July 2, 2010

Waiting Your Turn in the Machinery of Death

This photograph from Kabul, Afghanistan could have been captioned “Return of the Body Snatchers.”

Gallows humor is pretty cheap, but it may be as sane a response as any other to another suicide bombing.  The attack last week killed 18 people, wounded at least 47 others, and generally made a mess of things in the center of the capital.  And somebody has to clean up.   I could be snide and say “Your tax dollars at work,” but the US occupation of the country is one reason the bombings occur, and US troops are as logical a choice as any for the clean-up detail.  Even so, there is something unnerving about this image.

The caption said that the body was being loaded onto a truck, but it also looks as if it is being loaded into a shredder.  Or worse, some mobile rendering vat–everything processed, nothing wasted.  One neatly wrapped body is being conveyed up and into the machine, while another lies on a gurney waiting its turn to be fed into the industrial maw.  In  fact, they will be transported and unloaded while respectfully wrapped against additional harm, but nonetheless one senses that something awful has been revealed.  Something about how life and death alike are being captured by the routinized violence of military occupation.

Whatever the motives of the suicide bomber and whatever the intentions of the clean-up crew, this photograph has captured the  anonymity, repetitiveness,and pointlessness of 21st century warfare.  Death and destruction are spreading like global plagues–as I write this, ethnic violence has erupted again in Kyrgyzstan–and entire societies are transformed into that strange late-modern hybrid of new technologies and demolished infrastructure.  In rubble world, you can see cell phones and twisted rebar, digital cameras and gashed streets. And in place of thriving marketplaces, we see soldiers and other state functionaries going about the business of restoring the city, not to what it was before the blast, but to what remains after the worst of the damage has been carted away.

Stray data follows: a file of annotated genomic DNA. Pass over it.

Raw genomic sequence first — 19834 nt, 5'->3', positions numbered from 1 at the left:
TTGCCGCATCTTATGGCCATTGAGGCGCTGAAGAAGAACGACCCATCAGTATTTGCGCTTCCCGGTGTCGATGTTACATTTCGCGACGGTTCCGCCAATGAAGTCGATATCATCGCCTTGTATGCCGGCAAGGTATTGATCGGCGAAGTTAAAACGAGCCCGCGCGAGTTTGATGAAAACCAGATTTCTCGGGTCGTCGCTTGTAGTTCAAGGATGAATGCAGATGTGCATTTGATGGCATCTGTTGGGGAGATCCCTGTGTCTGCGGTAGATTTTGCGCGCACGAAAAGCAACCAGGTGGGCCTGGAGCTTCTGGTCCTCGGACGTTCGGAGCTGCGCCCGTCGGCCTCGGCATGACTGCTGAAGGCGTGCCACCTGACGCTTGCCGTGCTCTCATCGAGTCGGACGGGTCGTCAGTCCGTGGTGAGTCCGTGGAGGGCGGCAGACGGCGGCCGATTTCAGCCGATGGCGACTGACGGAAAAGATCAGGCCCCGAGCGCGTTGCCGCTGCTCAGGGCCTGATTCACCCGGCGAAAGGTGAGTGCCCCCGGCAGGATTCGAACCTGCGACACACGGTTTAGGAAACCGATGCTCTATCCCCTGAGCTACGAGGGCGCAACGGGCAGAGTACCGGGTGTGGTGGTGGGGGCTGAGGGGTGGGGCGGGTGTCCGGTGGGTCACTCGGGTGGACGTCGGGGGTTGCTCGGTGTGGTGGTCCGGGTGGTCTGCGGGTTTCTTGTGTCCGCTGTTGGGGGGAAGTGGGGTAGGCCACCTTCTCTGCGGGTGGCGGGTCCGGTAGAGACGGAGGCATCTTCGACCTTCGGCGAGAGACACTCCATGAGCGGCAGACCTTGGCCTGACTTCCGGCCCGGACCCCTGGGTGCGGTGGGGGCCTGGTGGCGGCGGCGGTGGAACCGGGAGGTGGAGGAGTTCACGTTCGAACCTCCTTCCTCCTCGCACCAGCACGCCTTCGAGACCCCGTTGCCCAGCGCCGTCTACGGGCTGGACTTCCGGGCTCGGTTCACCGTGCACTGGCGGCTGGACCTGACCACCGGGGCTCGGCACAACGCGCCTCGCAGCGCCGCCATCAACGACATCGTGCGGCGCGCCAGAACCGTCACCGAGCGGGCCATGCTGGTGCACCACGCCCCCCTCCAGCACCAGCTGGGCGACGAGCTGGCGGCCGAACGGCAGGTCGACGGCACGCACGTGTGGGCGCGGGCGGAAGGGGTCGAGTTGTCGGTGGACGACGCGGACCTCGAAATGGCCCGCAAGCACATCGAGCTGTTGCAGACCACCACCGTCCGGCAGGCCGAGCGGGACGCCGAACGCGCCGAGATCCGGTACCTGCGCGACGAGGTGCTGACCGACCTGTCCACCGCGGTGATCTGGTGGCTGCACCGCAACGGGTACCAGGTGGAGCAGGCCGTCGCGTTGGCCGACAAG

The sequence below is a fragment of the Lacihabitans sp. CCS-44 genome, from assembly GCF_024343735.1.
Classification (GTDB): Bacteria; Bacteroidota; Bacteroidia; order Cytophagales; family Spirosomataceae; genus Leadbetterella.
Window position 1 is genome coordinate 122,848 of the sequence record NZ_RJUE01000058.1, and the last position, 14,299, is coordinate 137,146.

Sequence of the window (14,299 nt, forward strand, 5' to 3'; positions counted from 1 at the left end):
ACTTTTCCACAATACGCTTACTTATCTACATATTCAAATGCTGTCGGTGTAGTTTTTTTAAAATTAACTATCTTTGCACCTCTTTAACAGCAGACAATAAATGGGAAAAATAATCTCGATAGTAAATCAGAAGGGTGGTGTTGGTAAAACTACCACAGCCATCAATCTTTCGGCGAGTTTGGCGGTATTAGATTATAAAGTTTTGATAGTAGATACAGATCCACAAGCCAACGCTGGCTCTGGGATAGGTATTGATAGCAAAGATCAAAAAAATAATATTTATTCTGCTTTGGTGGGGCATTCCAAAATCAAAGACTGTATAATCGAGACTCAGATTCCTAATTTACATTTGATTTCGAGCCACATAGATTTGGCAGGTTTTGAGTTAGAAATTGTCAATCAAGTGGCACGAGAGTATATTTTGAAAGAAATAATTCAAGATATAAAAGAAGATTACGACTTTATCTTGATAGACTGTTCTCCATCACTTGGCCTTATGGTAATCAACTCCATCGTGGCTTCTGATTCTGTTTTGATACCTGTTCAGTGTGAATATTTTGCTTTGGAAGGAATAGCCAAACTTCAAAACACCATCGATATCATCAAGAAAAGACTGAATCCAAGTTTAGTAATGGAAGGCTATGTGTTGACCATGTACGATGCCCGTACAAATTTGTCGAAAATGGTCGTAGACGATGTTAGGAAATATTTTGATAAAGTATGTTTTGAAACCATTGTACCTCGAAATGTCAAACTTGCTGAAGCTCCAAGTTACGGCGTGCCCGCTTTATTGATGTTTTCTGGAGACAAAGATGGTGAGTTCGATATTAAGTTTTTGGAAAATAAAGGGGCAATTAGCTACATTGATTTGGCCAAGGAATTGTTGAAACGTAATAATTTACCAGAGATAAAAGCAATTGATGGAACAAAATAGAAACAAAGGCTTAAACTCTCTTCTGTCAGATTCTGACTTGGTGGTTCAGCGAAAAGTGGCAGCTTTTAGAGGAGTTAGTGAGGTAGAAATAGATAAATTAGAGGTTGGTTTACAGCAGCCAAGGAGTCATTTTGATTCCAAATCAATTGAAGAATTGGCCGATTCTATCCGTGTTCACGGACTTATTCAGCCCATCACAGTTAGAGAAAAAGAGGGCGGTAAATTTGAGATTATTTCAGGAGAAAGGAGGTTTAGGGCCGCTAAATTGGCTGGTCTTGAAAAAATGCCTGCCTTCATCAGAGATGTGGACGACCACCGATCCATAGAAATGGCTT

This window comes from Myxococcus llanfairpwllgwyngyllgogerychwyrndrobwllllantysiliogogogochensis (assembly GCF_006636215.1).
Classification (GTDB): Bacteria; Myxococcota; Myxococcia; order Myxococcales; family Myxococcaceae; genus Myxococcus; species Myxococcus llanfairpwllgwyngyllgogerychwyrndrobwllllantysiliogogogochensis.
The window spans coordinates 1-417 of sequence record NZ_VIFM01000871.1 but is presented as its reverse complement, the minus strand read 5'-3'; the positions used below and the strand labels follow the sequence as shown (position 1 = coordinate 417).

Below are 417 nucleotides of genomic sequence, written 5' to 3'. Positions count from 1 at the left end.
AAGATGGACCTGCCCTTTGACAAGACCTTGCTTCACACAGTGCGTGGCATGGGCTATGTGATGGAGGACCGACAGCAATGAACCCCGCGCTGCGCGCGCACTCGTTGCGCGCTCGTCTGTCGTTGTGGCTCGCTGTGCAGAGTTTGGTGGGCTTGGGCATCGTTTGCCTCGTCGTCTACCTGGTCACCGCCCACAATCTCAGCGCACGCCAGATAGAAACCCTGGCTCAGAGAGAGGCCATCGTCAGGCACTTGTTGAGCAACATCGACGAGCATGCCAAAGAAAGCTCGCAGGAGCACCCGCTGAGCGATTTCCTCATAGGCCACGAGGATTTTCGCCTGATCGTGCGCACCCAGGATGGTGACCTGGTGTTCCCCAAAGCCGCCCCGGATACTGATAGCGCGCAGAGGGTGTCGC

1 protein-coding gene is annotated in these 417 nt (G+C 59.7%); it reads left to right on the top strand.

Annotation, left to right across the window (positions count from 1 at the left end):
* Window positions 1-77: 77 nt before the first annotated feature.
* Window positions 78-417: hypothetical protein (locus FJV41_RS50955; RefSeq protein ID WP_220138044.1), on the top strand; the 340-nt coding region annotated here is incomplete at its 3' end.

This dual character of being both modern and degraded is evident in the photographs themselves.  The photo above depicts both an efficient funereal detail and the degradation of seeing bodies being treated like they were being recycled.  It documents a modern military machine–not only the truck itself, but the entire military organization that so effectively manages violence and chaos–and also the waste and wreckage spread by war.  And the image itself is a marvel of digital reproduction that will become lost among many other images much like it, each another fragment in the growing detritus of seemingly endless conflict.

One way or another, violence in the 21st century is a story of modern technology strangely implicated in the production of ruins.  So it is that photographs of the machinery of death are both factual and allegorical.  The facts are tied to the present; the allegory extends into the future.

–Robert Hariman

caption: — Kabul, Afghanistan. Photograph by Ahmad Masood/Reuters

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Robert Hariman
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